The San Adrian Tunnel

The most strategic gap

At about one thousand meters above sea level there is a gap that crosses a rock uniting the gorgeous mountain ranges of Aizkorri and Aratz and so the provinces of Álava and Guipúzcoa. This scenic gap is what gives shape to one of the most representative natural frontiers of the Basque Country.

Plan your getaway to San Adrian Tunnel

The San Adrián Tunnel is located within the Natural Park of Aizkorri. The closest access by car is a forest track that begins from Etxegarate Port. It’s a narrow road with some parking lots but generally it’s not easy to leave your car there. There is a stunning hike following the path; the landscape is really beautiful. There are also two towns close to the tunnel from which day trips are usually organized; Zalduondo (in Álava) and Zegama (in Guipúzcoa). Other nearby towns that can be visited during your getaway to San Adrian Tunnel are Zerain, Segura and Idiazabal.

Do you want to visit this place?

Throughout history, armies, kings, merchants and pilgrims have crossed the San Adrian Tunnel. As a crossing point, its origins go back to antiquity, to Roman times. At that time, the road linked Astorga with Bordeaux, still guiding the visitor’s steps on both sides of the opening. Since the 11th century the tunnel was mostly used as the natural road of communication between the region of Llanada Alavesa and the Guipuzcoan valley of the River Oria; a transit point between Castile and the rest of Europe.

In 1290, Pope Nicolás IV awarded privileges to pilgrims, passers-by and beggars who on the day of his feast, would visit the hermitage of San Adrián, inside the tunnel. In its heyday the place was endowed with facilities, a tavern, stables and a permanent guard among others. The hermitage even had a mayor’s office, and one of his mayors even boasted of being one of the most important people of all of Europe, of the most distinguished rich men and nobles of the continent.

Because of the narrow exit of the tunnel the majority of visitors had to bend over and uncover their head. Moreover, the passage was not free of charge as evidenced by the remains of the old medieval customs, which, on the Guipuzcoa side, are nowadays the entrance to the pass.

The tunnel is also one of the key points of the initial point of the inland Way to Santiago. Since the Alava pilgrimage route came up as an alternative to the coastal route (which sometimes turned out to be too dangerous because of the partisan fights and banditry, especially in Guipúzcoa and Vizcaya between 14th and 15th centuries), the pilgrims took advantage of the ancient Roman road to travel from the Basque coast towards the city of Vitoria. Due to the intense darkness inside the tunnel, it soon became known as the “Mouth of Hell”.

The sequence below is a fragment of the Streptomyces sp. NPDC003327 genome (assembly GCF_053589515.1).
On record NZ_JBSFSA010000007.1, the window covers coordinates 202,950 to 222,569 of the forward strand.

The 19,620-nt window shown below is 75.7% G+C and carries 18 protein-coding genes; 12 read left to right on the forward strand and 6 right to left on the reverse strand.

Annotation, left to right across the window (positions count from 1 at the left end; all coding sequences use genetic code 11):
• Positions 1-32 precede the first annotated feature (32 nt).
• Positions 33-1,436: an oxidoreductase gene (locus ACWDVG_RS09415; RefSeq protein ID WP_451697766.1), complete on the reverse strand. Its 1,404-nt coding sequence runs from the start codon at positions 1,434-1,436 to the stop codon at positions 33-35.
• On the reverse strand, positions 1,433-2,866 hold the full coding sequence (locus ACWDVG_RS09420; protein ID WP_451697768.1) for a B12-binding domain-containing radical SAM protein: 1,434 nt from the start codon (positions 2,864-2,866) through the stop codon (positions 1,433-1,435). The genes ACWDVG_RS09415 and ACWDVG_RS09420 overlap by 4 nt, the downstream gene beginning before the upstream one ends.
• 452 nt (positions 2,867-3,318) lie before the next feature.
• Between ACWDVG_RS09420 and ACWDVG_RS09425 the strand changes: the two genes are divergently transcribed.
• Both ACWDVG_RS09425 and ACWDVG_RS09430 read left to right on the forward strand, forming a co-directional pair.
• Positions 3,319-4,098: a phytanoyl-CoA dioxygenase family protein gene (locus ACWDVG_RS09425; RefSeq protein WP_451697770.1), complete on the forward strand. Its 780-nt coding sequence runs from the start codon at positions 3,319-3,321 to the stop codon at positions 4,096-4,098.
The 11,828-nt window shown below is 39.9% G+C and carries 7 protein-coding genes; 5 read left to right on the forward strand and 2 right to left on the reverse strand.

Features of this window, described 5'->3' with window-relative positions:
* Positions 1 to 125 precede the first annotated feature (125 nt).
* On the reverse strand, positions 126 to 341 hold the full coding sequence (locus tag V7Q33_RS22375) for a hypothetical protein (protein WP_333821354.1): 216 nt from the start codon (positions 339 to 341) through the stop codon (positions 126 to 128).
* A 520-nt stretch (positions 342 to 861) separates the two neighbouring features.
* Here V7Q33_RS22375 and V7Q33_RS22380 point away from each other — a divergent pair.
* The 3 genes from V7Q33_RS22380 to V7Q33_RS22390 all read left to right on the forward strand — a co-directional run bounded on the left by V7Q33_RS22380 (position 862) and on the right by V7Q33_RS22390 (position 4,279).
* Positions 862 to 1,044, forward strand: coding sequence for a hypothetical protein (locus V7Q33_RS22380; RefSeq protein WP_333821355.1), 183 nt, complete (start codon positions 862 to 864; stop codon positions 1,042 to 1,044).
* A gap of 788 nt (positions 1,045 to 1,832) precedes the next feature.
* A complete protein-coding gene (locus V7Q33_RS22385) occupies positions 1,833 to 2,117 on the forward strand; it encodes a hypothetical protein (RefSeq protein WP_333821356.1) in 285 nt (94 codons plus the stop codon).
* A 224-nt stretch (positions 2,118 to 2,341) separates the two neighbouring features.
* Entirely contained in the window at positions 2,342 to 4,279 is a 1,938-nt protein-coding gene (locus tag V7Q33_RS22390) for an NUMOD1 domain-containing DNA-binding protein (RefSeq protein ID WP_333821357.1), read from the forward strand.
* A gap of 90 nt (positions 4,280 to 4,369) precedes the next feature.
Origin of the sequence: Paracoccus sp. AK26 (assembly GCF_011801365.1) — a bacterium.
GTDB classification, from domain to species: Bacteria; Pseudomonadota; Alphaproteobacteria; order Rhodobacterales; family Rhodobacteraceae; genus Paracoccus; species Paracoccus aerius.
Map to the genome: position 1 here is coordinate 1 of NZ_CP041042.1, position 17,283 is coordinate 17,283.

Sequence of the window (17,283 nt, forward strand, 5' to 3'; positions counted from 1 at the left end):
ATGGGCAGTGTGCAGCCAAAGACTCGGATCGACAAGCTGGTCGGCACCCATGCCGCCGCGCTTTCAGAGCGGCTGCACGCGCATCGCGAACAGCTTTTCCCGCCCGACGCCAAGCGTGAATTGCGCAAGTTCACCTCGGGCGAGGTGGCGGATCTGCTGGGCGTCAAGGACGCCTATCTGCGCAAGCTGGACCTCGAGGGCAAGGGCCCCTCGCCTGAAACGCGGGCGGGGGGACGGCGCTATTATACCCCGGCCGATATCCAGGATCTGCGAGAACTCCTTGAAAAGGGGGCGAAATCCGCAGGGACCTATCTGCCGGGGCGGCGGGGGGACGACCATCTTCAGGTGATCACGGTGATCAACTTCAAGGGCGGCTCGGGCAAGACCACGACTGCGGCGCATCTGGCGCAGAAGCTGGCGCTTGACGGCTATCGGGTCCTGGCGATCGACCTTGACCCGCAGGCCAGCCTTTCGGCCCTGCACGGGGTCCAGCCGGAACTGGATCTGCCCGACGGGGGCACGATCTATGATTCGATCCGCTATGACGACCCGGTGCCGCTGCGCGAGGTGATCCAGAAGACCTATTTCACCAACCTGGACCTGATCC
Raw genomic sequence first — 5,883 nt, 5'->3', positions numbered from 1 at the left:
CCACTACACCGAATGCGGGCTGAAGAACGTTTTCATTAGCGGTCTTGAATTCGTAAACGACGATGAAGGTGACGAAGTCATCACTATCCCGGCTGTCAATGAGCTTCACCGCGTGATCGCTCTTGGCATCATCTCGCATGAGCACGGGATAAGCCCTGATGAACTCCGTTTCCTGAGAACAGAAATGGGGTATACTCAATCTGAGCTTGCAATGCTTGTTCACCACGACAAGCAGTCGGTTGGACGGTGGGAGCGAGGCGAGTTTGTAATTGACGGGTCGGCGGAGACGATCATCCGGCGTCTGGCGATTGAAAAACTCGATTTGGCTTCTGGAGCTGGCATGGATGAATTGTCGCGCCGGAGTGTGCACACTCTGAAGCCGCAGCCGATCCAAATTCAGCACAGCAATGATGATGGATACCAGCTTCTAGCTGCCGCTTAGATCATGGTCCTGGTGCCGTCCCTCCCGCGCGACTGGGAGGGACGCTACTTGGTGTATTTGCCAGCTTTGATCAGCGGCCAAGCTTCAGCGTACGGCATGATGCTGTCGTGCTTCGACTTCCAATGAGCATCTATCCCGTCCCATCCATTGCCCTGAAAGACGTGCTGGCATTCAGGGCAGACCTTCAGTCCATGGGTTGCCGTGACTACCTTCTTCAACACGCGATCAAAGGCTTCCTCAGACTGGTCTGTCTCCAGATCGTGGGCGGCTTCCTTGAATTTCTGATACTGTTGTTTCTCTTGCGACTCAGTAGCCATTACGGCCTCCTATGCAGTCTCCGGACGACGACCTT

Entrada al Túnel de San Adrián
Entrada al Túnel de San Adrián.

In 1502 princes Phillip I called the Handsome or the Fair and Joanna known as the Mad, passed through the tunnel during their trip from Flanders to Castile. Both stopped in the hermitage of the tunnel to act as godparents of Felipe de Lazcano (named after the prince), son of the famous sailor and military Juan de Lazcano, escort of Phillip I, born in the area.

The improvements made communication routes during the 18th century were subtracting traffic to San Andrián Tunnel, which would be abandoned in 1851, when the highway crossing the massif through the port of Etxegarate was inaugurated. Nowadays it is a natural first-rate tourist resource.

From Guipúzcoa, the nearest town to the tunnel is Zegama, located on the banks of the River Oria. It is reached by climbing a steep and high trail that runs on a slope through Sierra de Aizkorri. The entrance is under a stone arch attached to the remains of a medieval wall, which were the old customs offices where travelers had to pay.

Before entering, we clearly see the Hermitage of San Adrián on a rock inside the tunnel, on the right. This hermitage was built in 1883 above an older one, probably of the 11th century. In its pile Felipe de Lazcano, godson of the princes Phillip the Handsome and Joanna the Mad, was baptized in 1502.

Ermita de San Adrián
Ermita de San Adrián en el interior del túnel.

The tunnel is not very extensive. About fifty meters separate both ends, perfectly visible each from one another. The exit towards Álava narrows to approximately two meters height giving the tunnel a false impression of cave, if observed from the outside. The pleasure of crossing the tunnel of San Adrian has a payoff that makes the effort absolutely worth your while as it gives you the opportunity to enjoy a unique natural wealth.

On the southern slope there is the old mountain refuge of Miqueletes, from which the Guipuzcoan provincial guard tried to stop smuggling and livestock theft in the 19th century. If you continue on the road to Álava you will get to the town of Zalduondo.

Practical Data

Coordinates

42° 56′ 6″ N, 2° 18′ 55″ W

Parking

About half an hour walking from the tunnel,  you can park in a turn within the forest track.

Altitude

1100 m

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